So, I decided to do it. Writer friends, I’m sitting here now, writing to you from my cozy little corner, cheering you on from the sidelines while you do what you do. If you’re feeling like me, grab a fluffy floor pillow and join me in front of my Netflix box. It’s okay.

And that’s just it: IT’S OKAY.

Taking a break isn’t a bad thing. In fact, it’s chalk full of several essential nutrients that writers like us need. Breaks allow us to:

  • clear our heads and sort our hearts
  • indulge in the fruits of others’ creativity (Read! TV! Movies! Music!)
  • get out and enjoy being in nature
  • go on vacation, maybe?
  • curl up beneath a warm blanket and snuggle with kitty or puppy!
  • spend time with our loved ones
  • let ideas percolate
  • put more energy into supporting our writer friends
  • tackle our non-writerly To Do lists
  • focus on our physical and mental well being

See? All GOOD things! Nothing to feel guilty about. Your story will be there waiting for you when you’re ready for it.

As for me, I’ll be back soon. I’m taking the rest of the month to hang out in my corner. The plan after that is to dive back into my story during Camp NaNoWriMo, which seems to me the perfect way to come back after a nice long break. Now… what’s next in my Netflix queue?

Indie Book Review: The Forest by Julia Blake

Rating: ♥♥♥♥♥

The Forest is the kind of story you’d expect to find in a dusty old tome if you wandered into a magical bookshop in an old English village. It’s a timeless epic tale full of mystery, love, magic, folklore, and the complex interweaving of human hearts across the eras.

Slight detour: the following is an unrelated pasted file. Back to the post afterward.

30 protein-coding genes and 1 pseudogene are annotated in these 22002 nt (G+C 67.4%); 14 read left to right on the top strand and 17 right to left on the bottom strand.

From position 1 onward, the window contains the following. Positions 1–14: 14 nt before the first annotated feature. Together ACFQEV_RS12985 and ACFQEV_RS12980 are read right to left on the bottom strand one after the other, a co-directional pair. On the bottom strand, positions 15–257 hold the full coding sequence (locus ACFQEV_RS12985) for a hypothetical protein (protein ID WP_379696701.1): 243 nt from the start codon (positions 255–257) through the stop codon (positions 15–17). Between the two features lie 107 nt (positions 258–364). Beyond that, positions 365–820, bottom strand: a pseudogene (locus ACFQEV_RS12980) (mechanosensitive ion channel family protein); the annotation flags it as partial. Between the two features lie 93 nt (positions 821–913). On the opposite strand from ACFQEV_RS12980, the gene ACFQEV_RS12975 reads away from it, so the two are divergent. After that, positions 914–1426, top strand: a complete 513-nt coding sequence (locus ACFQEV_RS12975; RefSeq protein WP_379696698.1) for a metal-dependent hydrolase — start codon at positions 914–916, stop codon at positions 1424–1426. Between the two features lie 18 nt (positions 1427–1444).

The story centers on a rural village called Wykenwode, perched at the edge of an ancient and mysterious forest, which is guarded by an unseen barrier that only a predestined few can pass beyond. Those who can enter the heart of the forest often feel they are not alone, that something lurks in the shadows, watching and waiting–but for what?

Generation after generation, the villagers of Wykenwode are tormented by an ancient curse of unknown origin. When the White Hind appears, love will turn bitter, and jealousy will turn to murderous rage. Three young people will die, and nothing can be done to stop it.

We’re led through this fascinating tale by three childhood friends: the farmer’s daughter, Sally; the blacksmith’s son, Jack; and the forester’s son, Reuben–three well-developed characters whose fates are deeply entwined, with each other and with the forest itself. The question is whether their love for each other will help them survive the Wykenwode curse, or will they’ll be its next victims?

Julia Blake is one of the best, most imaginative indie authors I’ve yet encountered, and this story is a genuine triumph of storytelling. It’s a little bit historical fiction, and a little bit fantasy. There’s mystery and suspense, magic and supernatural. And there’s love–beautiful, heartbreaking, complicated, dangerous love. And I think that’s one of the things I liked best about this story: it’s deeply, wonderfully, and heartbreakingly human. Friendship, family, first love, later-in-life love, loss and grief, coming of age and all that comes with it, and all of the complicated things that go hand-in-hand with human relationships are woven through the fabric of this timeless tale.

This story was beautifully written and so much fun to read. I quite literally couldn’t put it down by the time I reached the middle. It’s the kind of story you know will stay with you long after you read it, and since I’m a slow reader, I don’t re-read a lot of books, but I will absolutely be reading this one again!